In HT29 xenografts, treatment with chloroquine resulted in a modest tumor growth delay, suggesting that autophagy inhibition alone has some efficacy in this model. Treatment with either bevacizumab or oxaliplatin also modestly inhibited tumor growth and resulted in induction of autophagy, recapitulating their in vitro observations. Addition of chloroquine to either oxaliplatin or bevacizumab inhibited the induction of autophagy observed with each agent and provided an additional increase in tumor growth delay. The combination of oxaliplatin and bevacizumab provided greater efficacy than either agent alone and also led to the induction of autophagy. Tumor growth inhibition was further enhanced when chloroquine was added to the combination of oxaliplatin and bevacizumab, and autophagy inhibition was shown. Notably, chloroquine was able to increase the efficacy of oxaliplatin or bevacizumab in an additive manner, yet when the 3 agents were combined, the effect was synergistic. These findings suggest that following treatment with the combination of bevacizumab and oxaliplatin, cells rely on increased autophagic flux for survival. Exploiting this induced essentiality using inhibitors of autophagy leads to synergistic antitumor effects (Fig. 1).
A large number of clinical trials investigating chloroquine or hydroxychloroquine (HCQ) are underway. HCQ is considered less toxic and is, therefore, likely to be better tolerated when incorporated into existing chemotherapeutic regimens. Several phase I/II studies combine HCQ with regimens containing angiogenesis inhibitors including XELOX + bevacizumab, FOLFOX + bevacizumab, and carboplatin–taxol + bevacizumab (clinicaltrials.gov; NCT01006369, NCT01206530, and NCT01649947).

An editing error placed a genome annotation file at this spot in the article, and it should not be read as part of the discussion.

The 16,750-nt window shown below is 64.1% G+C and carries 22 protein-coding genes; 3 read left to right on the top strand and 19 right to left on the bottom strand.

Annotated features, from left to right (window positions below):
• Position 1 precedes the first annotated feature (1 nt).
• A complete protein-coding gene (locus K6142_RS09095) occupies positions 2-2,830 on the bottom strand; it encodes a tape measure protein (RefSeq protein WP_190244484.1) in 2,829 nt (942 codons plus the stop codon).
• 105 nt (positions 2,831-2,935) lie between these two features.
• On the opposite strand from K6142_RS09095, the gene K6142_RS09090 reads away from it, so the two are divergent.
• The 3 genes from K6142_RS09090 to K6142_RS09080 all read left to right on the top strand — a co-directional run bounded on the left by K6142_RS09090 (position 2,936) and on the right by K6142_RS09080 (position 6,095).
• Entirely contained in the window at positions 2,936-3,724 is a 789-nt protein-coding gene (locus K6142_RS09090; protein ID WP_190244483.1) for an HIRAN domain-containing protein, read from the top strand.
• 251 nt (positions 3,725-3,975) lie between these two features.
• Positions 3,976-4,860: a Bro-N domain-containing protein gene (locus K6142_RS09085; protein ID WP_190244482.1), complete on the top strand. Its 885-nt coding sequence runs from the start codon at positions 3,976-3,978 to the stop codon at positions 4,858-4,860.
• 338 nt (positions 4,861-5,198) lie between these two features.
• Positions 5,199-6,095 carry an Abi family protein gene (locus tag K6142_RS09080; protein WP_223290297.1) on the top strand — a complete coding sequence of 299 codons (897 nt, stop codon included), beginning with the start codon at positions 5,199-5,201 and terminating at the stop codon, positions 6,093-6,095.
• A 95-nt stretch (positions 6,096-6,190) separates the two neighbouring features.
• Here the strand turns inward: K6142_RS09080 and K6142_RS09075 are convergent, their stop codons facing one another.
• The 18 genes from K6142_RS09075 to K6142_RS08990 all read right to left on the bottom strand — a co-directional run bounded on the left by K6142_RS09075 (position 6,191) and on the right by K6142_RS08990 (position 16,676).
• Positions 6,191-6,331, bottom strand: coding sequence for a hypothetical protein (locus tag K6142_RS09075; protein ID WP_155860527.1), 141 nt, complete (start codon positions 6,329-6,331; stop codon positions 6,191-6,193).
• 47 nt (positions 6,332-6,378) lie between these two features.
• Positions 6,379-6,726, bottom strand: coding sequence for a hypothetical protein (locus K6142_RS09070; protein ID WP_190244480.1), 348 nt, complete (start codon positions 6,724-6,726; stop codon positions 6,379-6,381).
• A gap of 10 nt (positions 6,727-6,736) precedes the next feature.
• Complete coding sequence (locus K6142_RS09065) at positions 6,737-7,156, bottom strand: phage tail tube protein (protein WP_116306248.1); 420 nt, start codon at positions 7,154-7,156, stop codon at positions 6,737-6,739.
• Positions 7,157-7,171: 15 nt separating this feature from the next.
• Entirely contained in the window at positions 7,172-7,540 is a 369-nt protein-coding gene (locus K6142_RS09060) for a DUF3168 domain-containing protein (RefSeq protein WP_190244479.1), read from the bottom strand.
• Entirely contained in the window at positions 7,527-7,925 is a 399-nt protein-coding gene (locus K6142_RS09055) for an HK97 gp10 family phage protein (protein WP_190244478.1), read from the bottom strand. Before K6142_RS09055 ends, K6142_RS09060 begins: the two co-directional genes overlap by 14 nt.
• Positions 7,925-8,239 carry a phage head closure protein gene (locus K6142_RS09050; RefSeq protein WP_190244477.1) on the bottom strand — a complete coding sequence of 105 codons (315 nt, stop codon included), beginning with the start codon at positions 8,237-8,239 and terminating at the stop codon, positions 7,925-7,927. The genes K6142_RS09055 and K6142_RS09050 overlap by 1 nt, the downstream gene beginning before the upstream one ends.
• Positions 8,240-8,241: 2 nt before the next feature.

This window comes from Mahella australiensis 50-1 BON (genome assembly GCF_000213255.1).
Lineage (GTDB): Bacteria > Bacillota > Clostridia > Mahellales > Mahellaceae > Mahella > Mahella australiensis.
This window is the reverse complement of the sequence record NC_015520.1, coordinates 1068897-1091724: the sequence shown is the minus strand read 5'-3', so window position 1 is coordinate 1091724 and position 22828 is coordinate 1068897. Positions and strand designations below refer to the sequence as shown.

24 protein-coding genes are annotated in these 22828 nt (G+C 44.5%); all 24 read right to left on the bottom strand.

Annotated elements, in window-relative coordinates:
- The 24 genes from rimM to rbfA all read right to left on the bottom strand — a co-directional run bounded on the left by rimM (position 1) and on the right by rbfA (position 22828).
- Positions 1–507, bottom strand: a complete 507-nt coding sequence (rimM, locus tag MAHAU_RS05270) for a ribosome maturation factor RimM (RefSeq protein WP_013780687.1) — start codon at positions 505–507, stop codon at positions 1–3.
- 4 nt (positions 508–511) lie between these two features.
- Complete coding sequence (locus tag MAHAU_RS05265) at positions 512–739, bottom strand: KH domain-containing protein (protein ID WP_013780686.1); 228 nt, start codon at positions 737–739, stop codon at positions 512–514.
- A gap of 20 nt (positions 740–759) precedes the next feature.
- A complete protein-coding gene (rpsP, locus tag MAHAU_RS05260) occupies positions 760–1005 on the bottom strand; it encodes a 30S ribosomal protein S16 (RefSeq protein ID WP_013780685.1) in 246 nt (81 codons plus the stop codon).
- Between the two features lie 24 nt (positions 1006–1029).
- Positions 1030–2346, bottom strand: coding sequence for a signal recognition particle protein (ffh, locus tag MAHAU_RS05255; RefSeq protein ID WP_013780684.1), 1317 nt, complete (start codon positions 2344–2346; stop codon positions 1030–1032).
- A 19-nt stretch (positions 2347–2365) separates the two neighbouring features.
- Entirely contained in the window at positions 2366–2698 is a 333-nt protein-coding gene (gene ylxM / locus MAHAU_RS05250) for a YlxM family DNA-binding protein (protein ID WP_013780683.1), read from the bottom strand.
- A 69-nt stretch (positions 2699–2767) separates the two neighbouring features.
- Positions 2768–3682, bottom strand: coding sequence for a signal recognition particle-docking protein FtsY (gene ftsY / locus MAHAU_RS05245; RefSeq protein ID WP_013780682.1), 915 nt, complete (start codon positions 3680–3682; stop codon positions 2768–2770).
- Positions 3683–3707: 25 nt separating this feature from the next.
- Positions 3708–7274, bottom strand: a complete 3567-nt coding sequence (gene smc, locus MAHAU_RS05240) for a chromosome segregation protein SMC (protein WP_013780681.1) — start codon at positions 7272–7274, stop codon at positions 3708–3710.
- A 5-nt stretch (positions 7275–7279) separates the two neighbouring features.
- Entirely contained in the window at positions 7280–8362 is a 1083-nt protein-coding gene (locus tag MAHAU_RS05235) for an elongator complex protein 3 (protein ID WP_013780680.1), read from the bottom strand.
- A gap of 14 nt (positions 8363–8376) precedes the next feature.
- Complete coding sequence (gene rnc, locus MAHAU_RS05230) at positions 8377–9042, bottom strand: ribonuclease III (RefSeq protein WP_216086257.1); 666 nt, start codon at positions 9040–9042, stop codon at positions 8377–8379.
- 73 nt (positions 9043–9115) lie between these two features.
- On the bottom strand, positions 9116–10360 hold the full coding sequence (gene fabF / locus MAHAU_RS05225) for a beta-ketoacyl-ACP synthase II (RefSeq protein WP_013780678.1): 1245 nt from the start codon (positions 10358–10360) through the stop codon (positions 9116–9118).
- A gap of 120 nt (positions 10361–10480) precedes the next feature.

Both chloroquine and HCQ have prolonged plasma half-lives (40–60 days), low blood clearance (e.g., 96 mL/minute for HCQ), and high variability of blood concentrations with an 11-fold range of drug concentrations following similar doses, so pharmacokinetic analysis and dosage guidance is critical to evaluate these agents. The steady-state blood concentrations of HCQ are approximately 1 mg/L (3 μmol/L) following daily administration of 300 mg, suggesting that concentrations required to inhibit autophagy in tumors may be achievable, although this has not been formally shown. Confirmation of autophagy inhibition using imaging and serial biopsies to stain for pharmacodynamic (PD) biomarkers is necessary to confirm that any observed effects of chloroquine or HCQ are indeed due to inhibition of autophagy. Current pharmacodynamic markers for autophagy inhibition are limited, relying on either direct visualization of autophagy in cells using electron microscopy or immunohistochemical staining for autophagy markers including p62, beclin1, and LC3. Further development and validation of these markers are necessary. Assays to predict which patients will benefit from autophagy inhibitors are also needed.
Notably, autophagy inhibition also synergizes with radiotherapy (10). These observations suggest that the main role for chloroquine/HCQ in anticancer therapy will be potentiating the effects of multimodal combination regimens that contain DNA-damaging drugs, angiogenesis inhibitors, molecular-targeted agents, and radiotherapy. Bevacizumab causes a rapid reduction in tumor perfusion and consequently reduced drug delivery, and this feature needs to be considered during optimization of rationally designed chemotherapy schedules to maintain adequate drug delivery (12).
Disclosure of Potential Conflicts of Interest
No potential conflicts of interest were disclosed.
Conception and design: A.L. Harris
Analysis and interpretation of data (e.g., statistical analysis, biostatistics, computational analysis): A.L. Harris
Writing, review, and/or revision of the manuscript: D.C. Singleton, A.L. Harris
This work was supported by Cancer Research UK, the European Commission (Metoxia Grant No. 222741), Breast Cancer Research Foundation, and Oxford NHS Biomedical Research Centre.